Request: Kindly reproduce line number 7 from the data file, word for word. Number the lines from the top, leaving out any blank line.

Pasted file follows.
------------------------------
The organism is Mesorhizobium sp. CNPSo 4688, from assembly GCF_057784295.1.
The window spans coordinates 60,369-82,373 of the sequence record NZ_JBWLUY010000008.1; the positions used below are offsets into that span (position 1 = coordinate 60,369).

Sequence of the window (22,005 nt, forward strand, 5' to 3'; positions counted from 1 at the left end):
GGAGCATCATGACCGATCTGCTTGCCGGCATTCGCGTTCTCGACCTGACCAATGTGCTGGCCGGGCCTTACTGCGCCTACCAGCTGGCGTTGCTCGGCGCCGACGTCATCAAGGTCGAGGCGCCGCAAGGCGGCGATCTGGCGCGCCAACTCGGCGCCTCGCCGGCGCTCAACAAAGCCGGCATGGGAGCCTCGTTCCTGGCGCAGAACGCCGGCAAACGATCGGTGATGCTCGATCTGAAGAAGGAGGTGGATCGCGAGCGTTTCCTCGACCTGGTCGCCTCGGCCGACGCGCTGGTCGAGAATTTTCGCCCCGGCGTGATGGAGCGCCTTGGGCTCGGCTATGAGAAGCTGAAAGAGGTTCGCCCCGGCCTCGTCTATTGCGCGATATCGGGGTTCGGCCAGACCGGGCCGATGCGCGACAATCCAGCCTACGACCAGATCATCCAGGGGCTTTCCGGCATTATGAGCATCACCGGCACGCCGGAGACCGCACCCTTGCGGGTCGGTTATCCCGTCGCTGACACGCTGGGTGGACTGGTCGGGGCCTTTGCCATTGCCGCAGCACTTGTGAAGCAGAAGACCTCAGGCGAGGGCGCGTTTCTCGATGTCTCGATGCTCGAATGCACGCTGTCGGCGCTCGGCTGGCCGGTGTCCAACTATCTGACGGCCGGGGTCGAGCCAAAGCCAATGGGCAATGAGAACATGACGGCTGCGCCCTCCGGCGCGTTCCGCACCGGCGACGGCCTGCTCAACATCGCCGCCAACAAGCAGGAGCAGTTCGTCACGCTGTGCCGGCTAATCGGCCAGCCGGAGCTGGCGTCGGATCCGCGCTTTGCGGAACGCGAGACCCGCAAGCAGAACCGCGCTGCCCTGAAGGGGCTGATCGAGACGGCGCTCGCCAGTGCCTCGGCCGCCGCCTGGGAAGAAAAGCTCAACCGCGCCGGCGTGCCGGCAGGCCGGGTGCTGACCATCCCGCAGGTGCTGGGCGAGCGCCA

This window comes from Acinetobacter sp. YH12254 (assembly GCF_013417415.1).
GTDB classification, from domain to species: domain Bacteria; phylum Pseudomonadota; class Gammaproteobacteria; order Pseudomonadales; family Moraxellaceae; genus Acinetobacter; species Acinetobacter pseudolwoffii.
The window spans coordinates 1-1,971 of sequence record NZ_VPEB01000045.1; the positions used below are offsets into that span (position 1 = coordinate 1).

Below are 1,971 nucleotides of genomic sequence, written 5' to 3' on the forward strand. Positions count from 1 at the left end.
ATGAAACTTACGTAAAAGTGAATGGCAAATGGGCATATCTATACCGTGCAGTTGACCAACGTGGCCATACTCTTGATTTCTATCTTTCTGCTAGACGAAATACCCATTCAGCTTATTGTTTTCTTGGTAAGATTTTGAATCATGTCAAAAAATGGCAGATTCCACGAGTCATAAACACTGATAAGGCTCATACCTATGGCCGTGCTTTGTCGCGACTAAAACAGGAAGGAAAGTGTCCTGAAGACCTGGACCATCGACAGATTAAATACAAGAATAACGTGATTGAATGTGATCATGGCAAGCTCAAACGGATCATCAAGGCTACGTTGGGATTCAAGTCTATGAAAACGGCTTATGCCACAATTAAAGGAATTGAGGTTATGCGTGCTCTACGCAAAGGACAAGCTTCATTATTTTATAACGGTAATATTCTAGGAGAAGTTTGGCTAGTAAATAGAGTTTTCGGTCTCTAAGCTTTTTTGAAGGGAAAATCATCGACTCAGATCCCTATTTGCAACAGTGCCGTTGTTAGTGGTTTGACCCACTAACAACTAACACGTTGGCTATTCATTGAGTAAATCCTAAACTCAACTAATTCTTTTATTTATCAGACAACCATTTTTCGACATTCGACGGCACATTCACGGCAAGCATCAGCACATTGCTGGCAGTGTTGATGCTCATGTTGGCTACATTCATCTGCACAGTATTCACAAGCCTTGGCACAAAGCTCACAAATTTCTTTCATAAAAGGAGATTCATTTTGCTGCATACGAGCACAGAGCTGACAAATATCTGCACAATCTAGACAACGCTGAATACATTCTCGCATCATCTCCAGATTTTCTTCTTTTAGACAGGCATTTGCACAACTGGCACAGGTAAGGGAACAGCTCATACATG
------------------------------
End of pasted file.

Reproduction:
The window spans coordinates 1-1,971 of sequence record NZ_VPEB01000045.1; the positions used below are offsets into that span (position 1 = coordinate 1).